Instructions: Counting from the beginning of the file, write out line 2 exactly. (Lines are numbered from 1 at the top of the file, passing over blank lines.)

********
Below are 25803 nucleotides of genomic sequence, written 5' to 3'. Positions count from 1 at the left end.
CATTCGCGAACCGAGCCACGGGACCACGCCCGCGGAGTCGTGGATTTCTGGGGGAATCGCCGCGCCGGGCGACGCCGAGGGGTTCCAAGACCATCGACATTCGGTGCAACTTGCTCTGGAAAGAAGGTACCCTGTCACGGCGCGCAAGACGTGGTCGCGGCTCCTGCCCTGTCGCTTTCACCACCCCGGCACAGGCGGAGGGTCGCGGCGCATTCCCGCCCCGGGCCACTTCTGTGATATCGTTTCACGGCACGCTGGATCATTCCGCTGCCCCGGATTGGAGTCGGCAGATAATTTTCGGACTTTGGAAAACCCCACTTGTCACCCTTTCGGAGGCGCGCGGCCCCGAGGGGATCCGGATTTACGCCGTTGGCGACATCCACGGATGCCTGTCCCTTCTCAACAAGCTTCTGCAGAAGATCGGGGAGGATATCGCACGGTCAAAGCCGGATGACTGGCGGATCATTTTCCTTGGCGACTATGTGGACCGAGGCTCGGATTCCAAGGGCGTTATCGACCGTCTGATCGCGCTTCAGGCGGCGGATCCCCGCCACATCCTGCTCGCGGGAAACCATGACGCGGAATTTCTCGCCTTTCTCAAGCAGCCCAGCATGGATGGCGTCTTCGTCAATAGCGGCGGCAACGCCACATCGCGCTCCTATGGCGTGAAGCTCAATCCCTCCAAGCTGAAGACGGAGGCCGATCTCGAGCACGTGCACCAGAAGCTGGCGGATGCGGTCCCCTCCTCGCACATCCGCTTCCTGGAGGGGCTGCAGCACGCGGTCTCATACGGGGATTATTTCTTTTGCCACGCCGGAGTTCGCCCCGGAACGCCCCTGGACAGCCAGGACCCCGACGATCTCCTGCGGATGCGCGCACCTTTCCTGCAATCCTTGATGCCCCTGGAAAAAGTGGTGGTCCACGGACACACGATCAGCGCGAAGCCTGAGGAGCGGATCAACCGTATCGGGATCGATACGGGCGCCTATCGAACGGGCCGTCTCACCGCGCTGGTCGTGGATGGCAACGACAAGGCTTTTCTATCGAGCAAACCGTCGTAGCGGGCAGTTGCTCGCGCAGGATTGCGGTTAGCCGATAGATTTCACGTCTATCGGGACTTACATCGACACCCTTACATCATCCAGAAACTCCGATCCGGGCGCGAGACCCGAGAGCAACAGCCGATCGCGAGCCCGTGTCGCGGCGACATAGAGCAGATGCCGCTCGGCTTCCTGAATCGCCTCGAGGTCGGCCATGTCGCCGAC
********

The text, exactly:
CATTCGCGAACCGAGCCACGGGACCACGCCCGCGGAGTCGTGGATTTCTGGGGGAATCGCCGCGCCGGGCGACGCCGAGGGGTTCCAAGACCATCGACATTCGGTGCAACTTGCTCTGGAAAGAAGGTACCCTGTCACGGCGCGCAAGACGTGGTCGCGGCTCCTGCCCTGTCGCTTTCACCACCCCGGCACAGGCGGAGGGTCGCGGCGCATTCCCGCCCCGGGCCACTTCTGTGATATCGTTTCACGGCACGCTGGATCATTCCGCTGCCCCGGATTGGAGTCGGCAGATAATTTTCGGACTTTGGAAAACCCCACTTGTCACCCTTTCGGAGGCGCGCGGCCCCGAGGGGATCCGGATTTACGCCGTTGGCGACATCCACGGATGCCTGTCCCTTCTCAACAAGCTTCTGCAGAAGATCGGGGAGGATATCGCACGGTCAAAGCCGGATGACTGGCGGATCATTTTCCTTGGCGACTATGTGGACCGAGGCTCGGATTCCAAGGGCGTTATCGACCGTCTGATCGCGCTTCAGGCGGCGGATCCCCGCCACATCCTGCTCGCGGGAAACCATGACGCGGAATTTCTCGCCTTTCTCAAGCAGCCCAGCATGGATGGCGTCTTCGTCAATAGCGGCGGCAACGCCACATCGCGCTCCTATGGCGTGAAGCTCAATCCCTCCAAGCTGAAGACGGAGGCCGATCTCGAGCACGTGCACCAGAAGCTGGCGGATGCGGTCCCCTCCTCGCACATCCGCTTCCTGGAGGGGCTGCAGCACGCGGTCTCATACGGGGATTATTTCTTTTGCCACGCCGGAGTTCGCCCCGGAACGCCCCTGGACAGCCAGGACCCCGACGATCTCCTGCGGATGCGCGCACCTTTCCTGCAATCCTTGATGCCCCTGGAAAAAGTGGTGGTCCACGGACACACGATCAGCGCGAAGCCTGAGGAGCGGATCAACCGTATCGGGATCGATACGGGCGCCTATCGAACGGGCCGTCTCACCGCGCTGGTCGTGGATGGCAACGACAAGGCTTTTCTATCGAGCAAACCGTCGTAGCGGGCAGTTGCTCGCGCAGGATTGCGGTTAGCCGATAGATTTCACGTCTATCGGGACTTACATCGACACCCTTACATCATCCAGAAACTCCGATCCGGGCGCGAGACCCGAGAGCAACAGCCGATCGCGAGCCCGTGTCGCGGCGACATAGAGCAGATGCCGCTCGGCTTCCTGAATCGCCTCGAGGTCGGCCATGTCGCCGAC